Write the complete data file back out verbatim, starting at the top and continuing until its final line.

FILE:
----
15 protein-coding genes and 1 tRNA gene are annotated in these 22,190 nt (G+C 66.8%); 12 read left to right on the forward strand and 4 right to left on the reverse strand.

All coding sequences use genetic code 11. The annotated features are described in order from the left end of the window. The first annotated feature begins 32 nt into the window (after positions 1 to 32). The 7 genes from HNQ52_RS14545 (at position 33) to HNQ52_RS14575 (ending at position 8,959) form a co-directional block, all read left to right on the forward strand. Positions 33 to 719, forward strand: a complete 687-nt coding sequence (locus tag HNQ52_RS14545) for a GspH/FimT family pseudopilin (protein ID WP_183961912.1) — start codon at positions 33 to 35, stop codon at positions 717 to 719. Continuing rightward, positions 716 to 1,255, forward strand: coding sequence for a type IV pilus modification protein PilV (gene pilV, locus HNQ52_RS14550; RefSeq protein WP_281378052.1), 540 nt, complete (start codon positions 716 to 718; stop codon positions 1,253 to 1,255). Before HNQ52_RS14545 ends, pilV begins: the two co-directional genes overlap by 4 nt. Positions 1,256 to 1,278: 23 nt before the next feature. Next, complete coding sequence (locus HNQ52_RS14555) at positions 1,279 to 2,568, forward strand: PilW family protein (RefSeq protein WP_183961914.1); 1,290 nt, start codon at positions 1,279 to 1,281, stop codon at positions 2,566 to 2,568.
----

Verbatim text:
15 protein-coding genes and 1 tRNA gene are annotated in these 22,190 nt (G+C 66.8%); 12 read left to right on the forward strand and 4 right to left on the reverse strand.

All coding sequences use genetic code 11. The annotated features are described in order from the left end of the window. The first annotated feature begins 32 nt into the window (after positions 1 to 32). The 7 genes from HNQ52_RS14545 (at position 33) to HNQ52_RS14575 (ending at position 8,959) form a co-directional block, all read left to right on the forward strand. Positions 33 to 719, forward strand: a complete 687-nt coding sequence (locus tag HNQ52_RS14545) for a GspH/FimT family pseudopilin (protein ID WP_183961912.1) — start codon at positions 33 to 35, stop codon at positions 717 to 719. Continuing rightward, positions 716 to 1,255, forward strand: coding sequence for a type IV pilus modification protein PilV (gene pilV, locus HNQ52_RS14550; RefSeq protein WP_281378052.1), 540 nt, complete (start codon positions 716 to 718; stop codon positions 1,253 to 1,255). Before HNQ52_RS14545 ends, pilV begins: the two co-directional genes overlap by 4 nt. Positions 1,256 to 1,278: 23 nt before the next feature. Next, complete coding sequence (locus HNQ52_RS14555) at positions 1,279 to 2,568, forward strand: PilW family protein (RefSeq protein WP_183961914.1); 1,290 nt, start codon at positions 1,279 to 1,281, stop codon at positions 2,566 to 2,568.